Via Metal Miner
Although they appear on the rebound from last month’s lows, copper prices have yet to break out of their long-term sideways range. Nonetheless, following an almost 2% overall decline throughout October, prices have now retraced to their highest levels since September.
For the second consecutive month, all prices within the index edged lower. That said, the declines proved modest. As a result, the Copper Monthly Metals Index (MMI) remained sideways, with a 0.59% fall from October to November.
EV Inventories Rise as Automakers Back Away from EV Investments
While EV sales remain on the rise, the pace of growth has started to show signs of exhaustion. Should this portend a smaller-than-expected outlook for the sector, commodities like copper could see downwardly revised demand forecasts. This is because EVs require as much as four times more copper than their internal combustion engine (ICE) counterparts.
According to a recent report from CarGurus, U.S. EV inventory levels in October sat 506% above last year’s total. As stocks build, EVs have started to sit on lots for longer periods. Compared to their ICE counterparts, EVs sit on the market an average of 18 days longer.
While CarGurus attributed the apparent slowdown to prices, as EVs have a nearly 28% markup on top of already high interest rates, buyer hesitancy appears more nuanced. Indeed, polls conducted in early 2023 indicated that 47% of respondents had no intention of buying an EV as their next car, often citing a lack of charging stations as a concern.
Automakers appear well aware of slowing growth within the sector, as numerous companies have either curtailed or canceled investments. Among the most recent cuts, GM and Honda called off a $5 billion plan to develop an affordable EV line. Meanwhile, Ford paused work on a Michigan EV battery plant, GM delayed EV truck production until late 2025, and Volkswagen reduced EV production in addition to canceling a new $2 billion factory in Germany. The moves are hardly isolated, as many automakers have shifted their outlook for EVs.
EV’s Still not Widely Purchased Within the US
Just two years ago, automotive sector appeared at the helm of a new era. Major economies began setting carbon emission targets and green-lighting renewable investments to help shift the world’s energy balance away from fossil fuels. In both China and the U.S., that amounted to considerable EV subsidies. President Biden’s even set the target for EVs to represent 50% of auto sales by 2030.
Just six years away from that goal, U.S. EVs have yet to scratch 10% of the overall market. In fact, the share EVs have managed to gain likely already encompasses “low-hanging fruit” like wealthy households and Eco-conscious buyers. In other words, the “easy wins.” To meet its target, the U.S. must win over the remaining consumers, which is a much bigger ask. This latest pullback among automakers seems to suggest that, at the very least, the U.S. will not meet its EV target. Meanwhile, the overall outlook for the sector is completely up to consumer adoption.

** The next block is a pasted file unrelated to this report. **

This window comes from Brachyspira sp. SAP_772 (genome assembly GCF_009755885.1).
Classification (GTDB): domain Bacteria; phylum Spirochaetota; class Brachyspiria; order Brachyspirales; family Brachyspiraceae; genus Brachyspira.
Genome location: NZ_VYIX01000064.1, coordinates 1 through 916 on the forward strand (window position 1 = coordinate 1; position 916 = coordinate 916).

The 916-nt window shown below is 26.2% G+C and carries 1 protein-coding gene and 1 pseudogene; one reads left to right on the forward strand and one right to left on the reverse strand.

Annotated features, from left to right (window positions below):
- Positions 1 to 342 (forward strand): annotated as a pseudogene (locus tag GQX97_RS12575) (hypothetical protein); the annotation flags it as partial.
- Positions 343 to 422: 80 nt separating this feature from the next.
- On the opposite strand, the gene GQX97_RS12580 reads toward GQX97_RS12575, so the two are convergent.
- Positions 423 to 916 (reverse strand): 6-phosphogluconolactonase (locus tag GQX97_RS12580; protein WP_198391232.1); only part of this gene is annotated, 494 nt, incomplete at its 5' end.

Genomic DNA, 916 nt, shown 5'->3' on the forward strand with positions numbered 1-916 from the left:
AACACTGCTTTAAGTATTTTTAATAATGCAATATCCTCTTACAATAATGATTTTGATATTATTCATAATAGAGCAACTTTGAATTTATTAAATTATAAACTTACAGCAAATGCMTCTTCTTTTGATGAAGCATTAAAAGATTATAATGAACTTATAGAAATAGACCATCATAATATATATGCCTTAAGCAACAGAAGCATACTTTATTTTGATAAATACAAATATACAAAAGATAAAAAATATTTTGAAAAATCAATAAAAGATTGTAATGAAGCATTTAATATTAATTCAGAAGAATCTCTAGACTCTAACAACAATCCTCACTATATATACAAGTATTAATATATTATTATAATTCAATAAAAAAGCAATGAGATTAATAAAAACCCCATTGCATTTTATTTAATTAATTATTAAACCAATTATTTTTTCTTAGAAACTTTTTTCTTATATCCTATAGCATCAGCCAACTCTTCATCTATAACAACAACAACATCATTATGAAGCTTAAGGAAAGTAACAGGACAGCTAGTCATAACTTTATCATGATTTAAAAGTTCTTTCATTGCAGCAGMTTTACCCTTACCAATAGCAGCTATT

Copper Demand in Limbo Amid Two More Wind Project Cancelations
Infrastructure efforts, which have helped support copper prices thus far, are well underway. However, the renewable sector overall continues to face setbacks. In early November, developer Orstead canceled two large offshore wind projects set for construction in New Jersey. Orstead attributed the cancelations to higher interest rates, supply chain problems, and insufficient tax credits.
Higher prices and logistics challenges continue to impact others in the sector similarly. Massachusetts lost two separate projects in recent months, as both SouthCoast Wind and Commonwealth Wind backed out of previously negotiated agreements due to challenging market conditions.
Like EVs, wind development stood as part of a larger bull narrative for copper prices. Indeed, for years, some claimed this would help fuel a forthcoming “supercycle.” Of course, copper demand will continue to benefit from infrastructure spending worldwide. However, the latest challenges seem to suggest that once-lofty forecasts for renewable growth are due for revisions. All said, while copper prices will eventually find an uptrend once again, they may not climb as high or as long as markets previously believed.
Deficit May Offer Support for Copper Prices, But When?
Not all of the “supercycle” narrative has fallen apart. Although demand from the renewable sector appears unlikely to live up to the hype, bullish fundamentals remain within the market from a long-term perspective. Indeed, lower ore grades, protests, and insufficient investment continue to plague the mining industry. While the copper market currently sits in surplus, a deficit still appears on the horizon in the coming years.
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However, the widely-expected deficit has yet to hit the market, which continues to grapple with oversupply. Even amid booming output in China and demand from ongoing infrastructure efforts, mine supply remains in glut. Codelco, Chile’s state-owned mining company, saw refining premiums plunge by 36% for 2024. For context, Treatment and Refining Charges (TC/RCs) rise during high demand and tight supply, but decline under opposite conditions.
From a refining perspective, market conditions will offer little support. For example, China will see an 800,000-ton increase in its smelter capacity in 2024. This is in addition to its already robust output levels. The decision stems from China Nonferrous Metals Industry Association’s warnings about overcapacity within the sector, demand not yet living up to supply, and rising LME inventories, which have shown a sharp turnaround in recent months.
By Nichole Bastin
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